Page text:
• It’s not ‘an annual employee engagement survey’; how can doing something once a year be engaging?
  • It’s not ‘a warm and fuzzy initiative that can be turned on and off’; engagement in business is critical, not fluff. Like all other critical business activities, it must be continuous.

Before you embark on a new employee engagement programme, ask yourself this all-important question:

Does the organisation’s leadership believe that engaged employees are good for the organisation? This is the crucial factor that separates successful programmes with failed ones.

Assuming the answer is yes, here are our 7 steps to actively engaging your staff:

  1. Create the right culture – one where openness is valued and employees feel confident that their views will be welcomed and supported. Recruit people who chime with your company values;
  2. Ensure all line managers have buy-in to the programme – a programme can fail when messages get confused;
  3. Communicate your purpose of the business – staff will want to know and will value knowing and understanding it;
  4. Ask the employee – put in place mechanisms to engage employees in regular feedback. If you understand what is important to them, what motivates them, what they enjoy doing (and are consequently good at), and you sculpt their job around these, you are much more likely to have a highly engaged, loyal and productive employee who will help drive profitability. Thinking you know best is a recipe for disaster;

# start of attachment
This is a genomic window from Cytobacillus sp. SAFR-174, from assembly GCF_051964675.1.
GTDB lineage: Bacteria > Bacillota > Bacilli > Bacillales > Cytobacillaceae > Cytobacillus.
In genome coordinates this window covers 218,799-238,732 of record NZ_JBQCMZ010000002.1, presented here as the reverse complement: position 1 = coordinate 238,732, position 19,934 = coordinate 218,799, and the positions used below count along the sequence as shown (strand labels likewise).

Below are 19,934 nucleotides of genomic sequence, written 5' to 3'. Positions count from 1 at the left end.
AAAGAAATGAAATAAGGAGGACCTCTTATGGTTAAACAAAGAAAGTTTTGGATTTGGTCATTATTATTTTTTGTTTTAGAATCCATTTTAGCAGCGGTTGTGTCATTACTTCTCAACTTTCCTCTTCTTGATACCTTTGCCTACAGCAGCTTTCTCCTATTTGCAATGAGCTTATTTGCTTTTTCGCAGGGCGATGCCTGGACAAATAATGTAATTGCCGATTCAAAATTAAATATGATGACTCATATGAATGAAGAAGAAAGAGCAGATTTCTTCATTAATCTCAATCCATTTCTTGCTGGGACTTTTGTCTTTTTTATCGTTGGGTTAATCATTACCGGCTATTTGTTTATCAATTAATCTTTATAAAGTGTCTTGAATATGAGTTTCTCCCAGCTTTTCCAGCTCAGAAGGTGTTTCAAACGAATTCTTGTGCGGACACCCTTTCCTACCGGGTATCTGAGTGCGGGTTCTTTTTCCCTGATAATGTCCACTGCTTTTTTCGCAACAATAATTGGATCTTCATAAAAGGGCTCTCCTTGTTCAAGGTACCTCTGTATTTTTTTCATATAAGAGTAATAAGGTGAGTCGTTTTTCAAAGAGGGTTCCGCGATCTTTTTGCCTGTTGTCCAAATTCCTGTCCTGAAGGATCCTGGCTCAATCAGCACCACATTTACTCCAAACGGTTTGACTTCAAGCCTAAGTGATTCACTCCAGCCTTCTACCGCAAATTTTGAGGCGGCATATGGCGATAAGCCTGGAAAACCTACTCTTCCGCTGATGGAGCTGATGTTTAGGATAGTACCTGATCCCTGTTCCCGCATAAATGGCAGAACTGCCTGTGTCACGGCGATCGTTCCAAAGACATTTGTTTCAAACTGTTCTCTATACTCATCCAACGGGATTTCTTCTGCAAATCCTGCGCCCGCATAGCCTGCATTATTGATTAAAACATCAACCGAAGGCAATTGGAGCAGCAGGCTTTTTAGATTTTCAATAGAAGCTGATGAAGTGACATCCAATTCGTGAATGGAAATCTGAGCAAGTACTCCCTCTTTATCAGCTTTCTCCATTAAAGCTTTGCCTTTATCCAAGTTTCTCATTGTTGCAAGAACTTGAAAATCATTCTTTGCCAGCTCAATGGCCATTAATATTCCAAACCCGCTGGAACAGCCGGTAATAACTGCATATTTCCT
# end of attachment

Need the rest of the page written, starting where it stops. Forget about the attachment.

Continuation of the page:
5. Recognise that engaging employees is an ongoing commitment, as is giving your employees a say in that commitment;
  6. Listen to their feedback and be authentic in your response to it. ‘Close the loop’ by thanking them for their feedback and letting them know they have been listened to. Don’t fall into the trap of spending too long looking at and analysing the figures;
  7. Prove that you value their feedback by acting on it – involve them in making improvements to the business.

Seeking out, listening to and acting on employees views does not necessarily mean an organisation has to do what its employees want. But it does need to demonstrate that its leadership is listening to its people by inviting feedback and responding to it.

Although there are various methods that can be used for encouraging feedback, online feedback forms, which ask employees to rate their working life and then say – in their own words – why they gave that rating, are hugely successful at generating quality insights into employee engagement.

3 golden rules for employee feedback:

  1. Make it quick and easy for staff to give feedback;
  2. Ask for a simple single rating and open-ended commentary for the best quality insight into your employees views;
  3. Use a variety of feedback channels so your employees can choose the method they prefer – online forms, focus groups, tablets / kiosks, social media;
  4. Consolidate your employee feedback with your customer feedback to gain a 360 degree view of company issues.

In today’s changing landscape for organisations worldwide, engaging customers and employees in the right ways is critical to business success. The two are intrinsically linked – happy, fulfilled and valued customers are easier to deal with and therefore make the lives of service employees that much easier. Happy, fulfilled and valued employees service their customers with more enthusiasm and energy, thus turning them into happier customers.

Open your eyes afresh to your customer experience programme.  Consider how much additional value employee feedback could bring to it. Your organisation may have already consolidated “voice of customer” feedback from multiple channels but isn’t it time to come full circle and include the “voice of employee” in the mix?